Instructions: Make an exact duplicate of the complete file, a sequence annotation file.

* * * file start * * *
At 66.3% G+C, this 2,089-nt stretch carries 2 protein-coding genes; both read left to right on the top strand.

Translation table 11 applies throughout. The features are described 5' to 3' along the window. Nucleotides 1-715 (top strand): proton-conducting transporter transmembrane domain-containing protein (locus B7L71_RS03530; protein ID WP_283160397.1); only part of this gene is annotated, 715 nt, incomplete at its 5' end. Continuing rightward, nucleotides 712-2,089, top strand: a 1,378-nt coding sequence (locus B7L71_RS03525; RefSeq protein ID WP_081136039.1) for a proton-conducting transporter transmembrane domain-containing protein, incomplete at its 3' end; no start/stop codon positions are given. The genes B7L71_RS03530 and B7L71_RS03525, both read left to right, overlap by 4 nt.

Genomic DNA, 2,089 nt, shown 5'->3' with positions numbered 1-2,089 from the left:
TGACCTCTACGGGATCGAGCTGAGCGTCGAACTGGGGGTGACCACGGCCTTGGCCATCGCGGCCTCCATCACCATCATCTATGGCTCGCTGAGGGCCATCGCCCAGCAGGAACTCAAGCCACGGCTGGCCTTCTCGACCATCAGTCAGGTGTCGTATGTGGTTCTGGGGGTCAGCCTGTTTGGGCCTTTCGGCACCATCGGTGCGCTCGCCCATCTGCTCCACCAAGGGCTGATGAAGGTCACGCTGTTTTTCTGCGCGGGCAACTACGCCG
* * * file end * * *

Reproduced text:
At 66.3% G+C, this 2,089-nt stretch carries 2 protein-coding genes; both read left to right on the top strand.

Translation table 11 applies throughout. The features are described 5' to 3' along the window. Nucleotides 1-715 (top strand): proton-conducting transporter transmembrane domain-containing protein (locus B7L71_RS03530; protein ID WP_283160397.1); only part of this gene is annotated, 715 nt, incomplete at its 5' end. Continuing rightward, nucleotides 712-2,089, top strand: a 1,378-nt coding sequence (locus B7L71_RS03525; RefSeq protein ID WP_081136039.1) for a proton-conducting transporter transmembrane domain-containing protein, incomplete at its 3' end; no start/stop codon positions are given. The genes B7L71_RS03530 and B7L71_RS03525, both read left to right, overlap by 4 nt.

Genomic DNA, 2,089 nt, shown 5'->3' with positions numbered 1-2,089 from the left:
TGACCTCTACGGGATCGAGCTGAGCGTCGAACTGGGGGTGACCACGGCCTTGGCCATCGCGGCCTCCATCACCATCATCTATGGCTCGCTGAGGGCCATCGCCCAGCAGGAACTCAAGCCACGGCTGGCCTTCTCGACCATCAGTCAGGTGTCGTATGTGGTTCTGGGGGTCAGCCTGTTTGGGCCTTTCGGCACCATCGGTGCGCTCGCCCATCTGCTCCACCAAGGGCTGATGAAGGTCACGCTGTTTTTCTGCGCGGGCAACTACGCCG